|Making a complaint about UK Government services|
|The Parliamentary Ombudsman can carry out independent investigations into complaints about government departments and other public organisations. We would normally expect that the organisation you are complaining about has had the opportunity to respond to your concerns.
This form is to help us decide if we can look at your complaint. We need specific information from you so that we can deal with your complaint as quickly as possible. If we feel that we do not understand your complaint, then we may return the form to you to be completed before we take any action on your complaint.
To help us consider your complaint, we need to see all the evidence that you have about it – in particular letters to and from the organisation you are complaining about. We are happy to copy originals and return them to you.
You will need an MP to sign Section 9 of this form.
If you are unable to fill in the form or you need any advice, you can contact our helpline on 0345 015 4033.
The helpline is open from 8:30am to 5:30pm Monday to Friday, excluding public holidays.
|SECTION 1: About you
If you are complaining on behalf of someone else then they must complete Section 7 of this form if they are able to.
|1. About you:
How and when would you prefer to be contacted? LETTER __________________________________________________________________
Do you have any special requirements for us to communicate with you? We will make adjustments for you if we can.
Are you being supported by an advocacy organisation or other representative?
We’ll keep in touch with you in whichever way works best for you. However, we do need to make you aware that with email there is always a small risk of messages being intercepted. If this is your preferred way for us to contact you please let us know by ticking one of the boxes below. As a precaution, and for added peace of mind, we will also password protect any sensitive documents we send you.
To confirm you are content for us to email you, please tick this box
If you do not want us to correspond with you by email, please tick this box
|2. Is the complaint on behalf of someone else? NO
If you have answered YES to this question, please also complete questions 3 and 4.
If you have answered NO to this question, please go to question 5.
|3. Who are you complaining on behalf of:
Telephone number: _________________________________________________
What is your relationship to them? _____________________________________
If the person has died, please tell us the date of death here:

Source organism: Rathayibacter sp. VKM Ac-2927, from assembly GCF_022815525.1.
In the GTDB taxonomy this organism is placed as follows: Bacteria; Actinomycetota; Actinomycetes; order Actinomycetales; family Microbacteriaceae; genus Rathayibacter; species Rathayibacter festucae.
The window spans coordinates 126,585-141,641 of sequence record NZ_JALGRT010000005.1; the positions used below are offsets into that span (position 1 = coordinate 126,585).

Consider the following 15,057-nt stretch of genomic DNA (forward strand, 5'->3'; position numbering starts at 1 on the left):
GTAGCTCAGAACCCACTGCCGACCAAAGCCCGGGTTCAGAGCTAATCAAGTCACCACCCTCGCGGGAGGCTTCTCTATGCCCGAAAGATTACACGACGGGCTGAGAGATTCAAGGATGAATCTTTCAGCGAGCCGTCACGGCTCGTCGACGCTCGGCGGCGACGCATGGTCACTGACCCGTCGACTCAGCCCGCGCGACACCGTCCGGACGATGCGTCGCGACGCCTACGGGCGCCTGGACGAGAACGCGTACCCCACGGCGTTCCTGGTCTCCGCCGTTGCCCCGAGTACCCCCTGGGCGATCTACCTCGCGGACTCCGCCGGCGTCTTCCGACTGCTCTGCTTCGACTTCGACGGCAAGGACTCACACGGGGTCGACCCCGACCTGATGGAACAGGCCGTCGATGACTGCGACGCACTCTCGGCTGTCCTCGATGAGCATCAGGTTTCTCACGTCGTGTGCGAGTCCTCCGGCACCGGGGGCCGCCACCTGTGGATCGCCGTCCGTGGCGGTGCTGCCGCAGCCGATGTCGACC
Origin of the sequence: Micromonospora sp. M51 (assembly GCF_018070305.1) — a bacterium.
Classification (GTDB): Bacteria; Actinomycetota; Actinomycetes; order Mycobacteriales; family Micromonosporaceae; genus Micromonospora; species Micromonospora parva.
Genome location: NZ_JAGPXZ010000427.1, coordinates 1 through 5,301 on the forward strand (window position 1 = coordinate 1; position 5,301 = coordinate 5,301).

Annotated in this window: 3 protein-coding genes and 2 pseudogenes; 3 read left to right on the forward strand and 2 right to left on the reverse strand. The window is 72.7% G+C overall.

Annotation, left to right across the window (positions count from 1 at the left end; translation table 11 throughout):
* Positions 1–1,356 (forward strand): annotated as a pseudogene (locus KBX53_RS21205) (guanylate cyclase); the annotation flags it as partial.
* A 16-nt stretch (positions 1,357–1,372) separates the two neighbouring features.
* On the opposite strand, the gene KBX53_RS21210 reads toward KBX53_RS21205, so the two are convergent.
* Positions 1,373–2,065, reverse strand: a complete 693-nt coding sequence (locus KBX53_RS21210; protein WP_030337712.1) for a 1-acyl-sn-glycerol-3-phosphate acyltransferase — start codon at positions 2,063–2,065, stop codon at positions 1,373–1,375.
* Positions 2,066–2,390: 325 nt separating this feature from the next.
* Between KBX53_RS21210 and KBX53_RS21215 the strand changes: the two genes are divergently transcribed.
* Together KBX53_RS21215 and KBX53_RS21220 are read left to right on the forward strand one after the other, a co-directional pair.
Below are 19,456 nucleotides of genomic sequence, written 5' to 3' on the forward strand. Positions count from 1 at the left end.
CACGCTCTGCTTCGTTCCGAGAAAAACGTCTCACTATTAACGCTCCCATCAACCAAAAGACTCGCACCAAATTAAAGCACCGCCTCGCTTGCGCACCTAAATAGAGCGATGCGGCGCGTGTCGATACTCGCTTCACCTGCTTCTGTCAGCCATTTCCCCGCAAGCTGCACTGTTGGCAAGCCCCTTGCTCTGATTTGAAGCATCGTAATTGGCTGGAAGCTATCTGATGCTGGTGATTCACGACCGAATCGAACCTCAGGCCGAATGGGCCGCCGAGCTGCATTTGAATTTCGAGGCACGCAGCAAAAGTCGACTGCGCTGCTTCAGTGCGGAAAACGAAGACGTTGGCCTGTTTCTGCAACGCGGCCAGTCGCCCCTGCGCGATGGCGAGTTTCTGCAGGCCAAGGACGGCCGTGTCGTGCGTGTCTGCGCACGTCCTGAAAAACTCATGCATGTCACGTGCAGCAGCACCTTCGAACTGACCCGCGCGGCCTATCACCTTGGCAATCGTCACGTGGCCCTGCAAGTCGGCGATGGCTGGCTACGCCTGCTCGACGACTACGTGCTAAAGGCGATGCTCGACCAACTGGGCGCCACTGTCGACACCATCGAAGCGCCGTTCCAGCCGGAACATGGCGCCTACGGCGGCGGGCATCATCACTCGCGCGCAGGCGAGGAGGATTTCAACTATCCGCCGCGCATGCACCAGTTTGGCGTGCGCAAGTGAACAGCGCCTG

|4. Please explain why the person who has suffered as a result of the problem is not making the complaint. We would normally expect a person to make their own complaint if they are able to. However, you can represent someone to make a complaint if you have their consent.
|SECTION 2: Information about the organisation that you are complaining about
You can contact us before filling in this form if you are not sure whether your complaint is about an organisation we can consider. Our helpline number is 0345 015 4033.
|5. Which organisation(s) are you complaining about?
INDEPENDENT CASE EXAMINER
|SECTION 3: Your complaint
We need to know what happened and why you are unhappy with the response to your complaint. Please attach additional sheets of paper if you need more room to set out your complaint. Please do not just say ‘see attached’ and provide copies of previous correspondence. If the organisation has not addressed all of the issues raised in your complaint, then we may decide that there is further work for the organisation to do before we look at your concerns.
Work Programme provider:
1st tier subcontractor:
2nd tier subcontractor:
I disagree with the findings of the Independent Case Examiner’s investigation into my treatment by my Work Programme provider. In a Decision dated 19 June 2014 the Independent Case Examiner dealt with three separate complaints that I made, none of which was upheld:
Despite 2 and 3 being two separate complaints that I submitted to ICE on 6 March 2014 and 15 March 2014 respectively, they were allocated the same reference number.
Number 4 was not accepted as a complaint by ICE. I made the complaint on 17 April 2014 and it was based on evidence that I obtained in response to a Subject Access Request concening an earlier complaint. The complaint was instead treated as a request for a review of the earlier decision  and allocated the same reference number.
A friend has assisted me to put full details of my 4 complaints online (correspondence, supporting evidence and ICE decisions). You can find the relevant information here: